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4 Responses to Christian Hipsters: A Tool For Self-Diagnosis

  • Well, having looking through the criteria, I’m definitely not a hipster, though I share some of the likes a dislikes. For example, I don’t like megachurches, but I am increasingly in favor of door-to-door evangelism. I think Catholics might consider doing a little more visible activity like that. I think our laity (though it might just be me) are pretty lazy about spreading the Word. I do like Mel Gibson, and I think the bloodier I picture the Passion, the better. Christ suffered the weight of every single sin of mankind. That extent of suffering is absolutely mind-boggling. I love the Pope, the liturgy, and Lent. Incense is not so much a concern (because my wife reacts violently to it), and I feel incredibly awkward with the timeless phrases.

    The worrisome thing is that a hipster likes what is hip. That might be good for the moment, if the perspective if that there is something “hip” about Christianity, but on the other hand, if that perspective ever changes, will these hipsters dump Christianity as yesterday’s fad? Moreover, is their interest in Christianity a matter of status, of being in a particular crowd, rather than in Christianity itself? (Well, these questions aren’t limited to the hipsters. I ask these of myself continually.)

    Anyway, I don’t know much about it, myself. I’ll simply try to reserve any judgment, because the temptation is always to ask, “Are they genuine?” And that does them a great disservice.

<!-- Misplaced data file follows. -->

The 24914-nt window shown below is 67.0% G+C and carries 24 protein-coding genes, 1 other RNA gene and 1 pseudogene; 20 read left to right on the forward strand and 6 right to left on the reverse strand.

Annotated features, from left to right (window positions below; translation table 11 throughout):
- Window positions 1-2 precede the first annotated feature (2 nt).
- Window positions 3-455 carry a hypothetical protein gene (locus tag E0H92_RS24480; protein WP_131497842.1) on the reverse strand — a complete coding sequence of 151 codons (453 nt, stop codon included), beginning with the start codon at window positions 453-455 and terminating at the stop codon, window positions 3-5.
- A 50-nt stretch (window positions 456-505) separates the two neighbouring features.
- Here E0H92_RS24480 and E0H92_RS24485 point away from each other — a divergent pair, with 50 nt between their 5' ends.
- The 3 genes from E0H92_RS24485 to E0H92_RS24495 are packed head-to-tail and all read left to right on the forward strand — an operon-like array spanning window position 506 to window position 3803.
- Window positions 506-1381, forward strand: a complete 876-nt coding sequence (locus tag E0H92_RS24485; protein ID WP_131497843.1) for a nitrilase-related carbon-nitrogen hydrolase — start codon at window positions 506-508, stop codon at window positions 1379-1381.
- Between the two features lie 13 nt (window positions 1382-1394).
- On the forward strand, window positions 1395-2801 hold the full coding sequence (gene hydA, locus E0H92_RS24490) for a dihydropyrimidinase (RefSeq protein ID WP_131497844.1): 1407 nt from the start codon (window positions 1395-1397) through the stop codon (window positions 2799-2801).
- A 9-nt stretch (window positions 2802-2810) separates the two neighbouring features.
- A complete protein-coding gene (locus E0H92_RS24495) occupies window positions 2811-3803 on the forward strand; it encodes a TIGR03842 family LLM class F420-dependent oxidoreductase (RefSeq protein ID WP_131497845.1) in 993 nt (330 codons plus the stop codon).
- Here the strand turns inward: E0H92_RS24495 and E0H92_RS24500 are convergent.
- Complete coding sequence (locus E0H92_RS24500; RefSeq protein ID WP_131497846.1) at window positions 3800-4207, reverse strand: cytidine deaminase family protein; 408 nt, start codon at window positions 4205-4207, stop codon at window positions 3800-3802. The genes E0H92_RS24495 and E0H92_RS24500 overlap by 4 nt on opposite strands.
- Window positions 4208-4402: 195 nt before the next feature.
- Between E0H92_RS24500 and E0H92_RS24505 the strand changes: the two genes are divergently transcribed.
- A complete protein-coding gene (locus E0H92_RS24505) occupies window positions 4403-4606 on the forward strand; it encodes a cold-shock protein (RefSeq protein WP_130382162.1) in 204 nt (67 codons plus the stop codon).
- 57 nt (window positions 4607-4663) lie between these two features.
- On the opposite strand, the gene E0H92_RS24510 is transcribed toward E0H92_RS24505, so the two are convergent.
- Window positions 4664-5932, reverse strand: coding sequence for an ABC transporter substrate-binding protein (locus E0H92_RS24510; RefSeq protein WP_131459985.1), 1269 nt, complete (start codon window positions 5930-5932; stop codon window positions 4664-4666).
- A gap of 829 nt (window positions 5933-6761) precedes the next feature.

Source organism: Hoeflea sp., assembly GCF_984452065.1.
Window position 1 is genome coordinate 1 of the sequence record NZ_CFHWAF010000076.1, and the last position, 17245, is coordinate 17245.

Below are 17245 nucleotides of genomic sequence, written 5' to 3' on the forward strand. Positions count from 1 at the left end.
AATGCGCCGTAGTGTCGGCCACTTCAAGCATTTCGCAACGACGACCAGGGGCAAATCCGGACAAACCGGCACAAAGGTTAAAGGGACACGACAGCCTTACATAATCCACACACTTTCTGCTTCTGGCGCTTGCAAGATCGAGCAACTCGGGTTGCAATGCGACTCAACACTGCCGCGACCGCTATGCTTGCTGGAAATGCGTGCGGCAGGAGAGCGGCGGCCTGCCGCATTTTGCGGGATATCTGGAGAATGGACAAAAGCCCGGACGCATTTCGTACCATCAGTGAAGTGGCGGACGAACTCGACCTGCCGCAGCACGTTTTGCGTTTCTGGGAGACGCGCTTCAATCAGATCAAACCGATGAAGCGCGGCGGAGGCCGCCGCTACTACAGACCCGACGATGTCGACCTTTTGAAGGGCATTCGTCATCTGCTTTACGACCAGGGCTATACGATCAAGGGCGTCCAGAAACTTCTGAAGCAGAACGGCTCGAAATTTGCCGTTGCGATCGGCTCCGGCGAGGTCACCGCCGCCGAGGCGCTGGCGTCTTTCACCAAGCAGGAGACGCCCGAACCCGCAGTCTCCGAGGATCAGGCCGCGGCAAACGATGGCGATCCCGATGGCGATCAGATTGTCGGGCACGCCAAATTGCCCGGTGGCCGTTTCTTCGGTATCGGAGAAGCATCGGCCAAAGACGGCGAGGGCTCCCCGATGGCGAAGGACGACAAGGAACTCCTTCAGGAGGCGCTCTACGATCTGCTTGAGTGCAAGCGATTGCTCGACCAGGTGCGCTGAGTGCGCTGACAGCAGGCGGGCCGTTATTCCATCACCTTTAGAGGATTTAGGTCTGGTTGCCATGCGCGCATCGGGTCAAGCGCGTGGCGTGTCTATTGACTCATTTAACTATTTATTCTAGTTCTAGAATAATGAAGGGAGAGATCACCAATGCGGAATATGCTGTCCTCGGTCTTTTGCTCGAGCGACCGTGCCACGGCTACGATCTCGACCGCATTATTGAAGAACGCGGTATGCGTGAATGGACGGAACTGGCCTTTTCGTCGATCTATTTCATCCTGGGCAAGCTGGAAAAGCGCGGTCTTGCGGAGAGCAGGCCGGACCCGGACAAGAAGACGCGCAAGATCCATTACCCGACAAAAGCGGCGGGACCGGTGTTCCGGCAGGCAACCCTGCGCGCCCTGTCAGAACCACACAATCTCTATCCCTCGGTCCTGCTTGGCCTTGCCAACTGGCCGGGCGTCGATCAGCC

• I am increasingly in favor of door-to-door evangelism. I think Catholics might consider doing a little more visible activity like that. I think our laity (though it might just be me) are pretty lazy about spreading the Word….Moreover, is their interest in Christianity a matter of status, of being in a particular crowd, rather than in Christianity itself?

    I agree, and you’ve highlighted one of the reasons I found the list somewhat puzzling. On the one hand, the term ‘Christian hipster’ seems to denote an interest in aesthetics and artistic integrity. For example, old Cathedrals really are beautiful; Chesterton, Lewis, O’Connor, etc. are phenomenal writers and thinkers; CCM is generally bad because it is a contrived imitation of popular music.

    On the other hand, it seems to denote a sort of guarded and deliberate detachment from committing oneself entirely to Christ. For example, door-to-door evangelization is out (we wouldn’t want to feel uncomfortable!); as are altar calls (a public commitment to Christ). And, while there are plenty of reasons to dislike Jerry Falwell, the 700 club etc., the fact that hipsters like the equally political Jim Wallis suggests it is the zeitgeist rather than a dislike of the mixture of faith and politics that may be motivating their behavior. Either way, it’s an interesting list.

  • I interviewed with Brett McCracken on video about his views on Christian Hipsters:
    http://www.conversantlife.com/life-with-god/interview-with-brett-mccracken

  • I generally fit into much of this list’s criteria, but I hardly think “hipster” is the right term. Not being into Christian music and manufactured pop-Christian culture, and preferring some intellectual rigor does not a hipster make. But it’s still a generally good thing, I suppose….

Road To Tyranny

Monday, February 16, AD 2009

It’s a commonplace of sorts in Catholic and conservative circles that democracy without virtue will quickly become tyranny. At the same time, this is one of those phrases which seems to drive secular commentators to distraction. How could liberal democracy lead to tyranny when it’s clearly those authoritarian religious people who want to be tyrants?